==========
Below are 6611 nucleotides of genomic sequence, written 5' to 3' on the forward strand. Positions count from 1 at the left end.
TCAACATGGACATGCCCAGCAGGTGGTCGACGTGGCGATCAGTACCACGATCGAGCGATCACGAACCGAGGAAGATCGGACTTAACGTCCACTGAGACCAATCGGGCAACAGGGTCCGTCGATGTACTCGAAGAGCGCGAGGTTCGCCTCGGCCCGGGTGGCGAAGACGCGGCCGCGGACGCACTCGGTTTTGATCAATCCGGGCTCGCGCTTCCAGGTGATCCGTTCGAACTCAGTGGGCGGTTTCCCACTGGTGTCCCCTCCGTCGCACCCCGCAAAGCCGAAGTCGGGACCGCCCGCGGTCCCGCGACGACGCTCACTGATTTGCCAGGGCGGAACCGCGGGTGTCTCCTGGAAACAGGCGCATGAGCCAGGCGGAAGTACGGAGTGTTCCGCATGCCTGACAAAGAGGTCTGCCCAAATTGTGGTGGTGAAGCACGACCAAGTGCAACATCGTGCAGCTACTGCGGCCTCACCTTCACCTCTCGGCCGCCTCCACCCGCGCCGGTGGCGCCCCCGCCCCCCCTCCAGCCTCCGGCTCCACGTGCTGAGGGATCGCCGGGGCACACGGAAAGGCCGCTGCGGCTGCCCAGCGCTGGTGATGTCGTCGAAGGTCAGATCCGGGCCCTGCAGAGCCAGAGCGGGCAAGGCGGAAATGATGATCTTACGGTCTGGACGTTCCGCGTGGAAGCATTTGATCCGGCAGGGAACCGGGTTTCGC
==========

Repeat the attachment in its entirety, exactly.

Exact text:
Below are 6611 nucleotides of genomic sequence, written 5' to 3' on the forward strand. Positions count from 1 at the left end.
TCAACATGGACATGCCCAGCAGGTGGTCGACGTGGCGATCAGTACCACGATCGAGCGATCACGAACCGAGGAAGATCGGACTTAACGTCCACTGAGACCAATCGGGCAACAGGGTCCGTCGATGTACTCGAAGAGCGCGAGGTTCGCCTCGGCCCGGGTGGCGAAGACGCGGCCGCGGACGCACTCGGTTTTGATCAATCCGGGCTCGCGCTTCCAGGTGATCCGTTCGAACTCAGTGGGCGGTTTCCCACTGGTGTCCCCTCCGTCGCACCCCGCAAAGCCGAAGTCGGGACCGCCCGCGGTCCCGCGACGACGCTCACTGATTTGCCAGGGCGGAACCGCGGGTGTCTCCTGGAAACAGGCGCATGAGCCAGGCGGAAGTACGGAGTGTTCCGCATGCCTGACAAAGAGGTCTGCCCAAATTGTGGTGGTGAAGCACGACCAAGTGCAACATCGTGCAGCTACTGCGGCCTCACCTTCACCTCTCGGCCGCCTCCACCCGCGCCGGTGGCGCCCCCGCCCCCCCTCCAGCCTCCGGCTCCACGTGCTGAGGGATCGCCGGGGCACACGGAAAGGCCGCTGCGGCTGCCCAGCGCTGGTGATGTCGTCGAAGGTCAGATCCGGGCCCTGCAGAGCCAGAGCGGGCAAGGCGGAAATGATGATCTTACGGTCTGGACGTTCCGCGTGGAAGCATTTGATCCGGCAGGGAACCGGGTTTCGC